I smelt something stink on entering the house. Feces! Yes, they must belong to three children in the room, two on the floor, and one on the bosom of a young girl. “This is Paskalis and Natalis. That one Barnabas,” Ton pointed to the one on the floor and on the bosom. He continued with the story how those three young children—Barnabas was still a baby—ended up in his house. Barnabas was a baby of a teen sent to school in Agats; the other two had their mothers die on delivering them. They all lived with Ton during the day, with the sitter during the night.

“What do you like to drink, Doctor?”

“Just water, Pater.”

“Let’s see if I have drinking water.” He left the house and came back soon. “Sorry, doctor. I have only Fanta and coffee.”

“I don’t drink coffee. Fanta is OK.” Later I found out he only drank either coffee or beer; sometimes water, unboiled rainwater. They were typical liquids the Dutch missionaries drank; as I worked with them most of the time, I had to adjust myself—started drinking coffee, but not beer; I am allergic to beer.

Ton knew a lot—must be more than I did on local diseases—about medicine. He had wanted to be a doctor, but got lost into a seminary of MSC (Missionaries of the Sacred Heart)—some of us tease them “Masih Suka Cewek” = still like girls). He then took me to the Puskesmas, the primary health center of the Government, about 100 meters from his house.

“Antonia lived in the next building,” said he. “That is her husband. Lazybones,” Pater pointed to a big muscular man sitting in front of the building. There were many people sitting on the floor in front of the Puskesmas. All children were dirty; most of them had runny nose; the young ones were naked.

We passed them. “Petrus, this is Doctor Ating. He will work at the Bayun Hospital.” Ton introduced me to a young man sitting in front of a binocular microscope. Impressive! A young Asmat with sophisticated equipment. “Petrus is microscopist. He checks malaria and tuberculosis smears.” That was more than impressive because I could not do it by myself. A Dutch doctor had initially trained Petrus and then Ton sent him to Jayapura for further training. For quality control, his read slides were sent to Jayapura periodically. He got A. Better than most Government microscopists in Jayapura.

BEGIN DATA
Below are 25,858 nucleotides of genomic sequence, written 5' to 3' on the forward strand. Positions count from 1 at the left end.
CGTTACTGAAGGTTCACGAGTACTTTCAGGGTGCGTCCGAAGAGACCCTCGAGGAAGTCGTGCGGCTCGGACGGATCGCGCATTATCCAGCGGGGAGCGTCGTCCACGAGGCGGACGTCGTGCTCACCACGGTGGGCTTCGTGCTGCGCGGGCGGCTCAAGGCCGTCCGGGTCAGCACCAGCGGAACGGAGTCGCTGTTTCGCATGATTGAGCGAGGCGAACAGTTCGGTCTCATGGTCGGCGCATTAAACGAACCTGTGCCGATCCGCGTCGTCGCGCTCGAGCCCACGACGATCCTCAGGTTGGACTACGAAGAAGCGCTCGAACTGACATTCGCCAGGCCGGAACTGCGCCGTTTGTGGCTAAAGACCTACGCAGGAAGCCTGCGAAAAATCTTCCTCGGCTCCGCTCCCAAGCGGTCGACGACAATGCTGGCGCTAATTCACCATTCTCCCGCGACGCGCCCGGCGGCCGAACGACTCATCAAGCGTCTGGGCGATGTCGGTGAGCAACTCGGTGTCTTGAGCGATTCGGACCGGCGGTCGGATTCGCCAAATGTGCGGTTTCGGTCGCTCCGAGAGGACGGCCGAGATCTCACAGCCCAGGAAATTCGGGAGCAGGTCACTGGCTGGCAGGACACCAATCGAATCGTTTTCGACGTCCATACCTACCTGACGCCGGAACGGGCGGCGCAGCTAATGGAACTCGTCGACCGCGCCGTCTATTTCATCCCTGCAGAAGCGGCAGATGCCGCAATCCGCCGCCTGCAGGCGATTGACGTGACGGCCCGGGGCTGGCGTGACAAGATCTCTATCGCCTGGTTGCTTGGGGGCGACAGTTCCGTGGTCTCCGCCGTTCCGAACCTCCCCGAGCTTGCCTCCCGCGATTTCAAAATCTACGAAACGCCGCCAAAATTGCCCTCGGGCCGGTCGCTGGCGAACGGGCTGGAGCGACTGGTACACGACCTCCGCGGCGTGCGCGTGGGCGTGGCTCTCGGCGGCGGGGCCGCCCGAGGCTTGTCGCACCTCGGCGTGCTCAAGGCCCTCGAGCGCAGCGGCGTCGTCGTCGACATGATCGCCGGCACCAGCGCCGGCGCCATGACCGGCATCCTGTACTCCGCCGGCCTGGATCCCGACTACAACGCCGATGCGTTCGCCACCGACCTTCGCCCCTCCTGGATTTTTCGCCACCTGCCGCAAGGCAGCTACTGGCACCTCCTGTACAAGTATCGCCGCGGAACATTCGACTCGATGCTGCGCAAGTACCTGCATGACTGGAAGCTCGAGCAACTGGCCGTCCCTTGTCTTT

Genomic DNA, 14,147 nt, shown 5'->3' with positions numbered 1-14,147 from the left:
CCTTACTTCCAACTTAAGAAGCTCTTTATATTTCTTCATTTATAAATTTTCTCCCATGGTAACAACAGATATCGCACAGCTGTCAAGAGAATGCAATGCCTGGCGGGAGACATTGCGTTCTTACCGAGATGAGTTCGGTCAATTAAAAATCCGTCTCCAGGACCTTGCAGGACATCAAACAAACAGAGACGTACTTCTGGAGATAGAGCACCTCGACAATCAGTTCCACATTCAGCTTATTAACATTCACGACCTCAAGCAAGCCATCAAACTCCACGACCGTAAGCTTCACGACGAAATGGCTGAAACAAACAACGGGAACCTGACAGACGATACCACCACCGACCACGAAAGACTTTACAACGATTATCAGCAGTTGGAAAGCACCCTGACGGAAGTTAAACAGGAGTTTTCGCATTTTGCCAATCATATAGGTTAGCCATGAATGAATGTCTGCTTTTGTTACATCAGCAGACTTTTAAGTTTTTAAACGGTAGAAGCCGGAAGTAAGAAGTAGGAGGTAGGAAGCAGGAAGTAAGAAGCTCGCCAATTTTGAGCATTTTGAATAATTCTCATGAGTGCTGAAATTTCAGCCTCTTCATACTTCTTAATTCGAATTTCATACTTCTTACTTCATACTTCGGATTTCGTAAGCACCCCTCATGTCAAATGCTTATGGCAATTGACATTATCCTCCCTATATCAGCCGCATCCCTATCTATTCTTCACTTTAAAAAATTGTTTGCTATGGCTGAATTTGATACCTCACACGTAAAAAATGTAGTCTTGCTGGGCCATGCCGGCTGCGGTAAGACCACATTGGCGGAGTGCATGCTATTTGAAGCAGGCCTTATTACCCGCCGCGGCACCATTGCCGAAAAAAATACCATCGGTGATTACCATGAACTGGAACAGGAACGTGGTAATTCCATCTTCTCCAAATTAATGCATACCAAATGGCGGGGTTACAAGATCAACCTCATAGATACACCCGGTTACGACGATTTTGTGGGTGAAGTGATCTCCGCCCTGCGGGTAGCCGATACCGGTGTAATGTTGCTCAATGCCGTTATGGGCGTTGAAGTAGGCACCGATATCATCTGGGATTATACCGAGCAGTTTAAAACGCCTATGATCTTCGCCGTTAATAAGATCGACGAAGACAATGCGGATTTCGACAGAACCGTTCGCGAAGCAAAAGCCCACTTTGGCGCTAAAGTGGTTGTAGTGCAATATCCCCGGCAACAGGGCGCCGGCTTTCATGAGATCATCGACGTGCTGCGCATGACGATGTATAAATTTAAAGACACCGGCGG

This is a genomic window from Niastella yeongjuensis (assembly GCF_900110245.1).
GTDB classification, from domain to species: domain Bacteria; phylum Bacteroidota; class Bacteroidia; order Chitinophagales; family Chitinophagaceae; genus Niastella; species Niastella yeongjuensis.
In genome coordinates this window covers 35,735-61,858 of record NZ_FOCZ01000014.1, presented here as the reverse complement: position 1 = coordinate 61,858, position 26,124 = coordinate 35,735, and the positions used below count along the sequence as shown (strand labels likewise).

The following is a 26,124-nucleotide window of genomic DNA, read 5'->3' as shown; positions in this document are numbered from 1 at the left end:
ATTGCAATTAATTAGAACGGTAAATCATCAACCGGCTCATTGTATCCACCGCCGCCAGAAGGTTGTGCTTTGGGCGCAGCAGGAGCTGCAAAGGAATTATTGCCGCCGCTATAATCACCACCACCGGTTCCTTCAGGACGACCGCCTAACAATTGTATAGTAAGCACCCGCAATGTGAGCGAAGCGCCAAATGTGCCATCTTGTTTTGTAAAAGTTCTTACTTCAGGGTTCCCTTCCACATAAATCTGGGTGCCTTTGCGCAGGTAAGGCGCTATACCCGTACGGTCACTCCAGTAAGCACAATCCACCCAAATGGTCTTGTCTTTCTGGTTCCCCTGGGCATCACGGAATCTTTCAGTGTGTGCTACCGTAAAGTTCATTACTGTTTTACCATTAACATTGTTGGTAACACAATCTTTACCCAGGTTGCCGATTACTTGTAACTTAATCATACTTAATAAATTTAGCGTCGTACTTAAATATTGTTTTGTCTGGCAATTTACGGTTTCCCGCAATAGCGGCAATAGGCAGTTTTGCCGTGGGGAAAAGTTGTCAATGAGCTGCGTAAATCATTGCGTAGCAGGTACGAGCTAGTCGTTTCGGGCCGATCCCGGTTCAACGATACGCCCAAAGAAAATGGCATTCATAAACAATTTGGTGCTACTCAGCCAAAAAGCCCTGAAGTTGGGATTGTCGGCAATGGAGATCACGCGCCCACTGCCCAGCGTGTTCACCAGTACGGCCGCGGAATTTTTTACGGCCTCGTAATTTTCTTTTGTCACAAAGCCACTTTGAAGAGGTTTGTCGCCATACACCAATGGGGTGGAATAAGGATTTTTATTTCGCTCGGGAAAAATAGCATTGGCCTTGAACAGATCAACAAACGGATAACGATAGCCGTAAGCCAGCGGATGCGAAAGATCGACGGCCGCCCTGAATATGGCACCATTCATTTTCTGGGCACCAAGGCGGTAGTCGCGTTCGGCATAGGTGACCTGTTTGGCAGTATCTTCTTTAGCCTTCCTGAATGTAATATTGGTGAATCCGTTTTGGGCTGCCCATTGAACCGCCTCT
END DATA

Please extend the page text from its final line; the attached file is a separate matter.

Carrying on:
From Puskesmas, we explore the village. The Asmat lived in long houses, 8 to 12 families each. We could find out easily the number because each lived around one fire. Just imagine how crowded that single room house in the evening is; each family typically consisted of 4 – 7 persons. Ton took me to the church first, a three quarter ring building, the largest building in the village. All the poles were crafted with primitive arts. The altar was surrounded with long benches, except the last row.

We climbed the largest house. “Bachelor house,” Ton explained. I did not look at him because I was watching my steps. The stair was a toothed pole—about 2.5 meters; it was moving when I climbed it, forcing me crawling like a monkey climbing a tree. The Asmats climbed it erect. It was dark inside. After a few moments, I could see some men—only men and boys were allowed to enter the house. The men were busy crafting wood, the famous Asmat handicraft.

“Good afternoon, Pater,” some women sitting on the porch greeted Ton.

“What are doing there?”

“Just sitting.” Yes, the Asmats love doing nothing if the food is still enough for a few weeks.